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Mars lander simulator lets you take Opportunity rover for one last spin

Opportunity @ Victoria Crater - a tribute

It was a sad moment earlier this year when NASA officially called it quits on its 15-year-old, record-setting Mars rover Opportunity, eight months after its last contact with the lander, following an intense dust storm in 2018. While Opportunity may be gone, Mars enthusiasts can revive the legendary rover from the comfort of their own homes — thanks to a newly updated Mars lander simulator.

Digital Trends has previously covered the Red Rover driving simulator, created by developer Alan Chan, who built his photorealistic re-creation of the Martian landscape using satellite and terrain data from the HiRISE (High Resolution Imaging Science Experiment) camera on NASA’s Mars Reconnaissance Orbiter. Now, Chan is back with a big refresh, giving users the option of piloting a re-creation of NASA’s Opportunity rover on the Victoria Crater map level of his simulator.

Not only does the update make an accurate recreation of Opportunity drivable on the surface of Mars but, if left alone, the rover will follow her original path around the crater’s rim. This comes complete with “date markers” so users can see when and where Opportunity made her key discoveries. It also lets users explore parts of the Victoria Crater that Opportunity could not.

Image used with permission by copyright holder

“I added this update because I was saddened to hear about the end of Opportunity’s mission,” Chan told Digital Trends. “When NASA announced the end-of-mission for Opportunity this past February, I went back and took at look at our Victoria Crater game level map, and wanted to retrace Opportunity’s steps around the crater. This led to finding a really great detailed model of the MER rover on NASA’s website and, after some tinkering in Unreal engine, I was able to rig it and apply some simple path-following A.I. to allow Opportunity to follow its original traversal path.”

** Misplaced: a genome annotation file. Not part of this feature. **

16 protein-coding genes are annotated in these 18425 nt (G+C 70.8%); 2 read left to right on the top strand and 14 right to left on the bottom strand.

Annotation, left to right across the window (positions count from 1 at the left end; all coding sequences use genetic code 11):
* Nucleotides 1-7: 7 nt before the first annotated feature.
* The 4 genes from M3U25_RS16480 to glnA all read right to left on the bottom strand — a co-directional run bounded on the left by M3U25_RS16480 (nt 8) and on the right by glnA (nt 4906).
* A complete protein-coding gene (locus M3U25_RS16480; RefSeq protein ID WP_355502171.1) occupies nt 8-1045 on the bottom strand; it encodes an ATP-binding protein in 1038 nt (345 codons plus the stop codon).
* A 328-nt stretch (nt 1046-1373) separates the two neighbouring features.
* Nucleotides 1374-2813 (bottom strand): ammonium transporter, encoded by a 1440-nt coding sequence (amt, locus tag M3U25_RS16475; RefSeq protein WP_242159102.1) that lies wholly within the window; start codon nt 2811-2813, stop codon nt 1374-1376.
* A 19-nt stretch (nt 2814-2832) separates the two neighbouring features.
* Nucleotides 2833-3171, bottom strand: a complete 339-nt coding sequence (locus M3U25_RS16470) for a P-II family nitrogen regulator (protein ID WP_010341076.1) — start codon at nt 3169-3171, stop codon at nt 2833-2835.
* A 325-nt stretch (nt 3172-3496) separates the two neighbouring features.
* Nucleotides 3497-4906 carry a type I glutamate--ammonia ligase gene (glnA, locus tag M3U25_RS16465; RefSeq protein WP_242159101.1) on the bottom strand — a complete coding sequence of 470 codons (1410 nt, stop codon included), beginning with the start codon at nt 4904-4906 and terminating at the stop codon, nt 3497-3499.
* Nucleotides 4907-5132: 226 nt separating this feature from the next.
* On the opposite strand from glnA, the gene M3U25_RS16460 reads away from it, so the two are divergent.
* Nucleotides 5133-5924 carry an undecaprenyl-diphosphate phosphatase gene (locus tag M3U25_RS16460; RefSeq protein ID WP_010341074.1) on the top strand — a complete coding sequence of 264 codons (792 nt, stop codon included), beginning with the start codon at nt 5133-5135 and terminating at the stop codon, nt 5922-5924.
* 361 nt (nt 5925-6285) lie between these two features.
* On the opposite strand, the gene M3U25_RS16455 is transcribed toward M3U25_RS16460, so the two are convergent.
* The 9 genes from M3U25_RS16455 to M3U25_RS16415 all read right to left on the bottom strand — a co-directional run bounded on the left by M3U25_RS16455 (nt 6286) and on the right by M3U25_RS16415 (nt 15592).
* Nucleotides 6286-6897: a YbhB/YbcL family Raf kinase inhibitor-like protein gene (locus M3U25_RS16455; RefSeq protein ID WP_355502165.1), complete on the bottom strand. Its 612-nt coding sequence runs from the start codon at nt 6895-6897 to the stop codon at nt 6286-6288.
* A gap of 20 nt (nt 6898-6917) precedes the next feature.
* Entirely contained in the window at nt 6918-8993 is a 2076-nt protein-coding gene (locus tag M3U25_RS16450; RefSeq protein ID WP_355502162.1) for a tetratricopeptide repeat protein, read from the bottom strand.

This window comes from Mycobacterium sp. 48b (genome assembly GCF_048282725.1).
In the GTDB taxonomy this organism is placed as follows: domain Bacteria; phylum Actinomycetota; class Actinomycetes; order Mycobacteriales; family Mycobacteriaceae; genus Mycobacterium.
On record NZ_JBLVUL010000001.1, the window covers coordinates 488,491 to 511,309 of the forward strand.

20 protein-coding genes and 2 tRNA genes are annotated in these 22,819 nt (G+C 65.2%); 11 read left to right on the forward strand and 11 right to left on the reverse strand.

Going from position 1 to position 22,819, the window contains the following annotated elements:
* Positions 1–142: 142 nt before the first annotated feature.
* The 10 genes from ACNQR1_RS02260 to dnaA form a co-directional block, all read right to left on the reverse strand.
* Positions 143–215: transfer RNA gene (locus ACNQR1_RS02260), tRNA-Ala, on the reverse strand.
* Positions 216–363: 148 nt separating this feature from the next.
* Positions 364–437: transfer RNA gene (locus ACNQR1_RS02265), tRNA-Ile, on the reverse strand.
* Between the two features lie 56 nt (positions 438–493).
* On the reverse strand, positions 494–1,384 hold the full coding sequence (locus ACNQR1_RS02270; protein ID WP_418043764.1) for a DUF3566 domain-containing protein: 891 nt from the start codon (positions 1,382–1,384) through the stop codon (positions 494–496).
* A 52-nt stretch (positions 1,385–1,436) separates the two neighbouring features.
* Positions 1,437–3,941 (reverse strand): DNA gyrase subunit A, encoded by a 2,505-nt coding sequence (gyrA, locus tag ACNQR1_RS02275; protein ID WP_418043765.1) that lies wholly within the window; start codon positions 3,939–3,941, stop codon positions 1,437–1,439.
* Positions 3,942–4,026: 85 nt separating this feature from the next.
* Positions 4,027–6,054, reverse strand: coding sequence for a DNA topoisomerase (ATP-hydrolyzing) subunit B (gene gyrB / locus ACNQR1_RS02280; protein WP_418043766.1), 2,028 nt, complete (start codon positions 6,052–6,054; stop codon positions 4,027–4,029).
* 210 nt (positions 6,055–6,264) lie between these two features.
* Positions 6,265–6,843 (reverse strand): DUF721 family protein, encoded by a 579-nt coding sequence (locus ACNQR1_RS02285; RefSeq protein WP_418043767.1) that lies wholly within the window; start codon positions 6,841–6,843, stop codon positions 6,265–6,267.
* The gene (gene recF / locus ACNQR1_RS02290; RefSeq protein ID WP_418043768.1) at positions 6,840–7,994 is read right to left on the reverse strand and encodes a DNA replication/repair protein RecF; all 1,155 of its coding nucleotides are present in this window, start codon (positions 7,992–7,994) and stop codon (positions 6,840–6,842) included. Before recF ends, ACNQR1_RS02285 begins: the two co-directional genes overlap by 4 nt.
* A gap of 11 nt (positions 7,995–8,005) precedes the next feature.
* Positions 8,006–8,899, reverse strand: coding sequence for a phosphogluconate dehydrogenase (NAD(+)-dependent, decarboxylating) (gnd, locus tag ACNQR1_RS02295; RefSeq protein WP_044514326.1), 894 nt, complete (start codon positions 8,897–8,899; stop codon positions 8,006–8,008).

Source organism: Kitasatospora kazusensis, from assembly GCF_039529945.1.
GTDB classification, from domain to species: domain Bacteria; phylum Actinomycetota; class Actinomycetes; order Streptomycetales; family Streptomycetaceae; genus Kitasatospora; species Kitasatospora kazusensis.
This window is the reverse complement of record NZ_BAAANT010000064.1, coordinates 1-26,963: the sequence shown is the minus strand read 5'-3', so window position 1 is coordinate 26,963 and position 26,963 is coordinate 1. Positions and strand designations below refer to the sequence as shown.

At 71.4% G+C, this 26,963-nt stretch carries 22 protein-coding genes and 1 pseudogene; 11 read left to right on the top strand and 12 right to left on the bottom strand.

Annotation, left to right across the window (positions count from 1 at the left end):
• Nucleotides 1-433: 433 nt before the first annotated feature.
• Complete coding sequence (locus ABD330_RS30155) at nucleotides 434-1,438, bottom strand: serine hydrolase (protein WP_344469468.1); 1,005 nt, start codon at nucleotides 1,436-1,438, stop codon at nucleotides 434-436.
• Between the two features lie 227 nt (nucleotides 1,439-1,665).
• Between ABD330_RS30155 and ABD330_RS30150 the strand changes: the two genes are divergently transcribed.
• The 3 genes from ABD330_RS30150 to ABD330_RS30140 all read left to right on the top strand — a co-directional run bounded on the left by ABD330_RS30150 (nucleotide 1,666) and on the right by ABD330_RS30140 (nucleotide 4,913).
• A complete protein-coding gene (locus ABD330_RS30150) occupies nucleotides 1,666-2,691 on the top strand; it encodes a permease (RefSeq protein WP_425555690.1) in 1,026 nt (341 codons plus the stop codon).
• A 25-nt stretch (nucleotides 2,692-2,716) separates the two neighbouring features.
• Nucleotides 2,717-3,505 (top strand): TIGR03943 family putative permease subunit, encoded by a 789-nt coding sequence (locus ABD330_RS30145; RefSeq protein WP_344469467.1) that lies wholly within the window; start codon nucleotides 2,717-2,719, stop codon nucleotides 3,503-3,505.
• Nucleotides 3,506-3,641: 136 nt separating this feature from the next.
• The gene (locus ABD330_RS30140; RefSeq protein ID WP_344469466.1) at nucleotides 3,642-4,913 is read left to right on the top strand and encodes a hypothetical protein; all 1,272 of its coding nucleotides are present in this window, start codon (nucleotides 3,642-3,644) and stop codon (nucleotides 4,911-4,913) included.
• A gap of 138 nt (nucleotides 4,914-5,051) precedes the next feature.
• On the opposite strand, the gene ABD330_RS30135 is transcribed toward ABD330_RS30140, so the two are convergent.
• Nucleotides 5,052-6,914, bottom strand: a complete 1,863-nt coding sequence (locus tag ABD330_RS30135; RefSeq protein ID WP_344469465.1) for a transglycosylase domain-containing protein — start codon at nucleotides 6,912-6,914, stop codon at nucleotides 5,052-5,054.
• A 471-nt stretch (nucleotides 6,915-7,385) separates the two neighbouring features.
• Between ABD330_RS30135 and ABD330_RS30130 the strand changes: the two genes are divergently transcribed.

The simulator, which is available on Steam, is pretty darn impressive when it comes to accuracy. But while it’s certainly more educational simulator than game, Chan acknowledges that he made a few tweaks to improve the user experience. This includes increasing the top speed from around 20 meters per day (like the real rover) to around 20 to 25 mph. Unlike the real craft, it can also turn without coming to a complete stop. Sadly, while the simulated rover does have a science arm you can activate, you can’t actually use it for anything. “Unfortunately, it does not drill or do any science thing,” Chan said.

Nonetheless, this is probably your best hope of taking a Mars rover for a spin.

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Luke Dormehl
I'm a UK-based tech writer covering Cool Tech at Digital Trends. I've also written for Fast Company, Wired, the Guardian…
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